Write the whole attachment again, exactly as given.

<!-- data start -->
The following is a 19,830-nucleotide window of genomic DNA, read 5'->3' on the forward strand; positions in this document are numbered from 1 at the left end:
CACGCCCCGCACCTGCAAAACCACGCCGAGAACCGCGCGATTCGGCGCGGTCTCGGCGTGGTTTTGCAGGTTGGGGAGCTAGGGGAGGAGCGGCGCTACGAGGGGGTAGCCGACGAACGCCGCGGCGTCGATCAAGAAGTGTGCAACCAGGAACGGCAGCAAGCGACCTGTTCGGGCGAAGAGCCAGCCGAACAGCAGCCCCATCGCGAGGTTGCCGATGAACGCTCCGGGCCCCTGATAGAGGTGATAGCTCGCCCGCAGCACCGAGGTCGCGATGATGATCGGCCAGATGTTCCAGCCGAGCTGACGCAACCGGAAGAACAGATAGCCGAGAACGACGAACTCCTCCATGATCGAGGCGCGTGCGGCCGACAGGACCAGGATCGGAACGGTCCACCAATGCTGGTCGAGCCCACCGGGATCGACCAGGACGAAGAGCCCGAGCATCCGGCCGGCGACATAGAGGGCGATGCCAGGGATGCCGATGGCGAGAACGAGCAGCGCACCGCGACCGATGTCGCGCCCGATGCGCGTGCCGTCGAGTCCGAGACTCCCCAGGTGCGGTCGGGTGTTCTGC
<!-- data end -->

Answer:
The following is a 19,830-nucleotide window of genomic DNA, read 5'->3' on the forward strand; positions in this document are numbered from 1 at the left end:
CACGCCCCGCACCTGCAAAACCACGCCGAGAACCGCGCGATTCGGCGCGGTCTCGGCGTGGTTTTGCAGGTTGGGGAGCTAGGGGAGGAGCGGCGCTACGAGGGGGTAGCCGACGAACGCCGCGGCGTCGATCAAGAAGTGTGCAACCAGGAACGGCAGCAAGCGACCTGTTCGGGCGAAGAGCCAGCCGAACAGCAGCCCCATCGCGAGGTTGCCGATGAACGCTCCGGGCCCCTGATAGAGGTGATAGCTCGCCCGCAGCACCGAGGTCGCGATGATGATCGGCCAGATGTTCCAGCCGAGCTGACGCAACCGGAAGAACAGATAGCCGAGAACGACGAACTCCTCCATGATCGAGGCGCGTGCGGCCGACAGGACCAGGATCGGAACGGTCCACCAATGCTGGTCGAGCCCACCGGGATCGACCAGGACGAAGAGCCCGAGCATCCGGCCGGCGACATAGAGGGCGATGCCAGGGATGCCGATGGCGAGAACGAGCAGCGCACCGCGACCGATGTCGCGCCCGATGCGCGTGCCGTCGAGTCCGAGACTCCCCAGGTGCGGTCGGGTGTTCTGC